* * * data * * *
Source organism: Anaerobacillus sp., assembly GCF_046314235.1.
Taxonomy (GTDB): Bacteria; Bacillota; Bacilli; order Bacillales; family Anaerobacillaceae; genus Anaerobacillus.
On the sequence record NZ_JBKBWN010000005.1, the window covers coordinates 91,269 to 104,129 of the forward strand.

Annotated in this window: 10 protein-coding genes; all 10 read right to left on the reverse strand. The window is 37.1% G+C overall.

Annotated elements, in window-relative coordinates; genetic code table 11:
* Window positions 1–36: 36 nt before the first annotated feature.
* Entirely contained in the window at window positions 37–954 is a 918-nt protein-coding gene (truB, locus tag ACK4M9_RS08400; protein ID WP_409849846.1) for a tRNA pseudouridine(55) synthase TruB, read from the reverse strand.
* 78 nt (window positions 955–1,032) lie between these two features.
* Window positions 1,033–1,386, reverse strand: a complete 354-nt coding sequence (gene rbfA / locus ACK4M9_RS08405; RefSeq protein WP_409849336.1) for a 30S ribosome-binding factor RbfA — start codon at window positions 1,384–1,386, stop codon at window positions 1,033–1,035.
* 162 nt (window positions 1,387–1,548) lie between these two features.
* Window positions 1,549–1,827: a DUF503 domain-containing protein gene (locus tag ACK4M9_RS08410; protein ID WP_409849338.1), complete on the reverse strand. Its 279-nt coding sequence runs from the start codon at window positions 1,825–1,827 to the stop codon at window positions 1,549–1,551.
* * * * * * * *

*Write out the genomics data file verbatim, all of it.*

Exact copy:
Source organism: Anaerobacillus sp., assembly GCF_046314235.1.
Taxonomy (GTDB): Bacteria; Bacillota; Bacilli; order Bacillales; family Anaerobacillaceae; genus Anaerobacillus.
On the sequence record NZ_JBKBWN010000005.1, the window covers coordinates 91,269 to 104,129 of the forward strand.

Annotated in this window: 10 protein-coding genes; all 10 read right to left on the reverse strand. The window is 37.1% G+C overall.

Annotated elements, in window-relative coordinates; genetic code table 11:
* Window positions 1–36: 36 nt before the first annotated feature.
* Entirely contained in the window at window positions 37–954 is a 918-nt protein-coding gene (truB, locus tag ACK4M9_RS08400; protein ID WP_409849846.1) for a tRNA pseudouridine(55) synthase TruB, read from the reverse strand.
* 78 nt (window positions 955–1,032) lie between these two features.
* Window positions 1,033–1,386, reverse strand: a complete 354-nt coding sequence (gene rbfA / locus ACK4M9_RS08405; RefSeq protein WP_409849336.1) for a 30S ribosome-binding factor RbfA — start codon at window positions 1,384–1,386, stop codon at window positions 1,033–1,035.
* 162 nt (window positions 1,387–1,548) lie between these two features.
* Window positions 1,549–1,827: a DUF503 domain-containing protein gene (locus tag ACK4M9_RS08410; protein ID WP_409849338.1), complete on the reverse strand. Its 279-nt coding sequence runs from the start codon at window positions 1,825–1,827 to the stop codon at window positions 1,549–1,551.